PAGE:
Zm =28

to other capture histories. The missing cell Z000 = N - M denotes the uncounted. When we add over a sample, the subscript corresponding to that sample is replaced by a '+' sign. For example, Z+u =Z0n + Z1U and Z++i=Z00i + Zon + Zm + Z1U, and Z+++=N. Let tij, 7 = 1,2,...,? be the number of individuals listed in sample j. For t = 3, we have n\=Z\++, n2=Z+\+, «3=Z++i.

For the HAV data in Table II, there were 63 people listed in the E-list only, 55 people listed in the Q-list only, and 18 people listed in both lists Q and E but not in the P-list. Similarly, we can interpret the other records. The purpose here is to estimate the number of total individuals (that is, N) who were infected in the outbreak. It is thus equivalent to predicting the number of missed (that is, Zqoo — N - M) by all three sources.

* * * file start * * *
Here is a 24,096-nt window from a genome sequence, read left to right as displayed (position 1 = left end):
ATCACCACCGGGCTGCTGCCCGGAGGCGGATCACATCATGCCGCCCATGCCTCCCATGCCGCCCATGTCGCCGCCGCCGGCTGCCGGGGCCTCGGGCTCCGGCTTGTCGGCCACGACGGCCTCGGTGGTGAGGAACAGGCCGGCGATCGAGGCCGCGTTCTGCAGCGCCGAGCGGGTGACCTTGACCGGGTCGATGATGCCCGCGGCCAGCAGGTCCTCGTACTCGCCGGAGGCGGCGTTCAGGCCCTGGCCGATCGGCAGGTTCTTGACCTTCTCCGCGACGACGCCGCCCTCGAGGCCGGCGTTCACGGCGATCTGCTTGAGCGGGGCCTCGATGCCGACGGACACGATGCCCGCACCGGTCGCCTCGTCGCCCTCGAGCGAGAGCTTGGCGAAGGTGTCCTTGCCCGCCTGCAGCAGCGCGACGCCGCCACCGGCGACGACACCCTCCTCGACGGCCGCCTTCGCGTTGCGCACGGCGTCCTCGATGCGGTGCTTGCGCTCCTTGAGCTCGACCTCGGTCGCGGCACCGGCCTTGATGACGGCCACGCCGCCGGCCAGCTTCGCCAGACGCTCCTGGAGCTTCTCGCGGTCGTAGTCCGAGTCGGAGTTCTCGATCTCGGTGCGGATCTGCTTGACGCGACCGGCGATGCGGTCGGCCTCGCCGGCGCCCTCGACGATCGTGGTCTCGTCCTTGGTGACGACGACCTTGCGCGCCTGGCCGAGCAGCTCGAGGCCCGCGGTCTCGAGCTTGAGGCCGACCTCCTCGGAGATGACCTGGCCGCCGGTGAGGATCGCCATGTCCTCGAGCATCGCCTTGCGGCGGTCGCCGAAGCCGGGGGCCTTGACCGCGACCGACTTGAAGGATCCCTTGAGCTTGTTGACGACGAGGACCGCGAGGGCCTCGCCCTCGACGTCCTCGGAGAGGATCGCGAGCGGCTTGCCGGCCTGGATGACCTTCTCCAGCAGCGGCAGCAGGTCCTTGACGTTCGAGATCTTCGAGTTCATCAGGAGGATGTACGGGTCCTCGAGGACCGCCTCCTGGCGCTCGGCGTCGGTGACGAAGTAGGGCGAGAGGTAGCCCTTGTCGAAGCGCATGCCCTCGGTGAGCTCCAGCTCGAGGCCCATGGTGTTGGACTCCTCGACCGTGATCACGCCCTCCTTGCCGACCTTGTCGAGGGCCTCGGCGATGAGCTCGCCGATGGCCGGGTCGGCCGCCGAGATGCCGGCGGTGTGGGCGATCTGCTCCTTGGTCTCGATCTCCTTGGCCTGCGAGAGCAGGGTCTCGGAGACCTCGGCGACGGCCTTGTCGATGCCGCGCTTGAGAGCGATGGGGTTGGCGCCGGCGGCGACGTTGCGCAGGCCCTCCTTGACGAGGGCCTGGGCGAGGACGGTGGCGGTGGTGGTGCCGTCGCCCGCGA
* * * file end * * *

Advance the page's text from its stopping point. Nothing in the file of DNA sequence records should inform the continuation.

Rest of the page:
In a typical approach in epidemiology, cases in various lists are merged and any duplicate cases are eliminated. That is, the capture histories in Table I and the categories in Table II are ignored in the analysis and only the final merged list is obtained. This typical approach assumes complete ascertainment and does not correct or adjust for under-ascertainment. However, there were non-negligible uncounted cases in many epidemiological surveillance studies. For example, before the screen serological check for all students of that college, epidemiologists suspected that the observed number of cases (271) in Table II considerably un-dercounted the true number of infected and an evaluation of the degree of undercount was needed [1, 29].

3.2. Dependence among samples